By Stanislav Shekshnia – INSEAD and Ward Howell International
Since the work of the chair is done behind closed doors, little is known about the people who preside over what is the most powerful body in any organisation – the board of directors.
To shed light on the workings of board chairs in different countries, a team of researchers put together by the INSEAD Corporate Governance Initiative and Ward Howell Talent Equity Institute conducted 74 face-to-face interviews with experienced professional chairs (not doubling as CEOs) in nine countries – Belgium, Denmark, Italy, Netherlands, Russia, Singapore, Switzerland, Turkey and the UK. Among the main issues explored were what makes an effective chair and what key factors contribute to the chair’s performance.
What do effective board chairs do?
To our surprise, across countries, respondents had a similar view of what it means to be an effective chair. Cultural differences appeared in detail, such as the length of board meetings, communication formats or the meals a chair invites other directors to. But our respondents believe that a good chair, first and foremost, provides effective leadership to the board, enabling the latter to function as the highest decision-making body in the organisation. Good boards make decisions that allow executives to run the business efficiently. A good chair works for the board, while the board works for the company and its long-term development and success. As one respondent put it: “The chair is responsible for and represents the board, while the CEO is responsible for and is the public face of the company.”
Effective chairs lead directors by engaging them in a collective effort, creating an environment for collaboration, encouraging productive behaviour (and discouraging non-productive behaviour) by facilitating group reflection, giving feedback, and creating opportunities for learning and development. A chair from the UK defined his approach as follows: “I try to take as little room as possible. My task is to help others to speak their minds.”
Good chairs don’t give orders or issue directives; instead they steer or nudge followers by setting agendas, framing discussion items, soliciting opinions, selecting a format and order of deliberation, reframing, re-stating and synthesising information. A Dutch chair explained: “I need to think very clearly about whom I ask to talk first and who talks last about the specific topics. Who is irritated by who or what? Who is brooding about what? I need to be very alert about recognising body language.”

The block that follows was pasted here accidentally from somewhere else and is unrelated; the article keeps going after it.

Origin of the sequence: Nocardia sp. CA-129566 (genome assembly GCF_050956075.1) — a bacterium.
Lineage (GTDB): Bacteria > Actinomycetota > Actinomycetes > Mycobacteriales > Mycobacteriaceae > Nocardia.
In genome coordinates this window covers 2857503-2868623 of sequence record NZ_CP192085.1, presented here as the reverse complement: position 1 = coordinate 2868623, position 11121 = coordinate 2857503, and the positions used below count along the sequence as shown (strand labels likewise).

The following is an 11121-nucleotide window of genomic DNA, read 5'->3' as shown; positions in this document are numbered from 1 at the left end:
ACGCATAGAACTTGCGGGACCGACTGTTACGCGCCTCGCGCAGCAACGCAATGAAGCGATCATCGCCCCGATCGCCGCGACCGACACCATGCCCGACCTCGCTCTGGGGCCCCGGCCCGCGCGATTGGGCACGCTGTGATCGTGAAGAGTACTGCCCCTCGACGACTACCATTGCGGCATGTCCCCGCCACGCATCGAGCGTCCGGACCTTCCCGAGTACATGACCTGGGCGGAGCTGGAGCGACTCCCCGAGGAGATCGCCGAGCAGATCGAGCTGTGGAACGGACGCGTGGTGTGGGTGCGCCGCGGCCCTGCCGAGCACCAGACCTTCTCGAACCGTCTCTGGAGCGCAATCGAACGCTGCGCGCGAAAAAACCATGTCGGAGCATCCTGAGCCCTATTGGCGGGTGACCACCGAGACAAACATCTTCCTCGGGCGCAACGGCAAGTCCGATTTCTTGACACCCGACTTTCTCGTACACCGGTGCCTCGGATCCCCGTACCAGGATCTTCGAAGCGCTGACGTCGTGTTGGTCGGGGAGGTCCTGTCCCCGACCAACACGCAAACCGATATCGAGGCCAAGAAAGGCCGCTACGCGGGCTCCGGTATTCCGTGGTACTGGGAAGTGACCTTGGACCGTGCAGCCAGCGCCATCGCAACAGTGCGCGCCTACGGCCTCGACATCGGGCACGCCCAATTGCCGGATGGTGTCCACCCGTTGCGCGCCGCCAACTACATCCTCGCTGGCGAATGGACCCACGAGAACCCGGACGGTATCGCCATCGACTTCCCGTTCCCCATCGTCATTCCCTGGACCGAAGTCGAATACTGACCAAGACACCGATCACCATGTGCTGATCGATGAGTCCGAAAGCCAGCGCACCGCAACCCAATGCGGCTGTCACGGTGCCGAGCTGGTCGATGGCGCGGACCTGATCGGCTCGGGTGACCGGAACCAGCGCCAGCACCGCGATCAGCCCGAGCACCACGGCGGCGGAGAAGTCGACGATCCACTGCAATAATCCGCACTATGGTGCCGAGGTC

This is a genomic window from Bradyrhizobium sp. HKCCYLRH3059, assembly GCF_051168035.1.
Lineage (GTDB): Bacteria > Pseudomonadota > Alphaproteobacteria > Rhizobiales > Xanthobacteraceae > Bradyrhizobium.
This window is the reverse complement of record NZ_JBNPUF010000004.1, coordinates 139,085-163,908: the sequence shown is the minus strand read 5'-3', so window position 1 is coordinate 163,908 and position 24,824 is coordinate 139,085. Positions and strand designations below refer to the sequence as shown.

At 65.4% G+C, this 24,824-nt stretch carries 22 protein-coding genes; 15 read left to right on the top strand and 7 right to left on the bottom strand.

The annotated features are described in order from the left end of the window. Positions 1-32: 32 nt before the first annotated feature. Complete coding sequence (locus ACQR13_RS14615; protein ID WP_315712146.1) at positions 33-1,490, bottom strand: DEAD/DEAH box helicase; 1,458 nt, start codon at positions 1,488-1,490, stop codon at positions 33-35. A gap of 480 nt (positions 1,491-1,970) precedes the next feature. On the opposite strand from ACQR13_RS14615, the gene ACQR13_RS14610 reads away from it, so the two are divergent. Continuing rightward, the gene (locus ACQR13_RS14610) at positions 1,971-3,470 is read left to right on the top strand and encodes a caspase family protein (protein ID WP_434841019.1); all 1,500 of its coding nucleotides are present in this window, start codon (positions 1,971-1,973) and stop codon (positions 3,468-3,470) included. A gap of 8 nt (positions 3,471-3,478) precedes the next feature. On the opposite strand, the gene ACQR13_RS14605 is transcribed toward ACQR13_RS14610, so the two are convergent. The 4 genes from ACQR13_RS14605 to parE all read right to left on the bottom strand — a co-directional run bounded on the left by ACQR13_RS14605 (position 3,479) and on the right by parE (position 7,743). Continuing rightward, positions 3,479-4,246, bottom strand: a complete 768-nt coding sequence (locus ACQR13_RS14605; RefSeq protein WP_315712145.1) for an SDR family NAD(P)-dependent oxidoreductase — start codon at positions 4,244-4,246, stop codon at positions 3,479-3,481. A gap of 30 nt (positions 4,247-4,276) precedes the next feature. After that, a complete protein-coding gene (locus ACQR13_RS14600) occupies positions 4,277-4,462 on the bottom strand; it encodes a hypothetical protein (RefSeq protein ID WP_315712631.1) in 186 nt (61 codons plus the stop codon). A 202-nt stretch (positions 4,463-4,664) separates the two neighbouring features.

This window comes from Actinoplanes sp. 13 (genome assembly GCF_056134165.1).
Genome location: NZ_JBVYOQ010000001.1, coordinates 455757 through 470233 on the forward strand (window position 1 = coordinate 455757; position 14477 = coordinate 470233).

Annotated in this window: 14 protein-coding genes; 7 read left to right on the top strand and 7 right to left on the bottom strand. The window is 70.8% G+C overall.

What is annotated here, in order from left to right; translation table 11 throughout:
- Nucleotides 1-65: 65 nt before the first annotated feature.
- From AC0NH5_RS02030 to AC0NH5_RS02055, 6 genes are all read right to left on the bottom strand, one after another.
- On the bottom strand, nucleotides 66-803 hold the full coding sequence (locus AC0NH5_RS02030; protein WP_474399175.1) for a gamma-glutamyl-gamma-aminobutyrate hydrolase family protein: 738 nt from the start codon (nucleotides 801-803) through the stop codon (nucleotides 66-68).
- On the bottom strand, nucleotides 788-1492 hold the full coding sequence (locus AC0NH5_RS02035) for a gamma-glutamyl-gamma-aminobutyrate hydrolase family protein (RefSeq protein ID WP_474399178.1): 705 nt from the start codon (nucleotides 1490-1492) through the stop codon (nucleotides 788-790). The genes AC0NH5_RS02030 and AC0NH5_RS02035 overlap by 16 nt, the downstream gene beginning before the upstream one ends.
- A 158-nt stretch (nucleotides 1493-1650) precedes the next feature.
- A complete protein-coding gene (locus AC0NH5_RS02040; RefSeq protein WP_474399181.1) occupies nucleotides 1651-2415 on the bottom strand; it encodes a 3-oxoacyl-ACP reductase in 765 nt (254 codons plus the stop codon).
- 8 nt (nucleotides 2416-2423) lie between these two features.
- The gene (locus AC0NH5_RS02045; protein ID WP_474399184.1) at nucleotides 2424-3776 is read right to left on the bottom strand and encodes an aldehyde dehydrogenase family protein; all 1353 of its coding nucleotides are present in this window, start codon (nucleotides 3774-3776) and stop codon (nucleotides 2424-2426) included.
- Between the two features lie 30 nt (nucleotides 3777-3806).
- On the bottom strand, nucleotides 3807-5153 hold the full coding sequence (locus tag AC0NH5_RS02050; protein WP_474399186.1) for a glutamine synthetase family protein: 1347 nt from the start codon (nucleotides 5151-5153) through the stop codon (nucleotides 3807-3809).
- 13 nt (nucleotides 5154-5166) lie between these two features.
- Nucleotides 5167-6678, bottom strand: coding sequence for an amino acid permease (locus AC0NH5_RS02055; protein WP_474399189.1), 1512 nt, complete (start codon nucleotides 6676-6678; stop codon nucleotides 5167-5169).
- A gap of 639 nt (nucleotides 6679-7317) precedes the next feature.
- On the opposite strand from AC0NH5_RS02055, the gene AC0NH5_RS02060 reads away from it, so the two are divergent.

Effective chairs set clear expectations and establish rules, but the latter serve as guidelines rather than set-in-stone laws. Good chairs provide exemplary leadership by consistently displaying the attitudes and behaviour they expect others to follow. Providing ‘indirect leadership’ is probably the most accurate way to describe it. As a chair from Russia put it: “I rarely express my position. If I do – I speak last.”
Chairs also represent the board in relationships with key stakeholders. These may vary from company to company and country to country, but, in all cases, include shareholders and CEO/management.
“The chair’s presence should be felt as little and as much as necessary. A good chair gives other directors room to speak and yet is there to direct the conversation”
In working with shareholders, effective chairs strive for a balance between proactivity, equality and fairness. They want to be seen as available, listening and attentive, but independent and non-partisan, always putting the interests of the company before those of individual shareholders, no matter how big or important the latter may be. They protect the board’s independence and shield it from shareholders’ interference. A respondent from the UK described how: “We operate under the two meetings principle: one is for directors (the board), another for shareholders. If you happen to be both, learn to behave yourself.” Our research also demonstrated that board chairs of companies with reference shareholders are more proactive and performance-oriented than those of widely held public companies, who tend to be more reactive and compliance-oriented. As one of the latter noted: “I make sure shareholders know that I am available, and I also make sure none of them gets more than others from me.”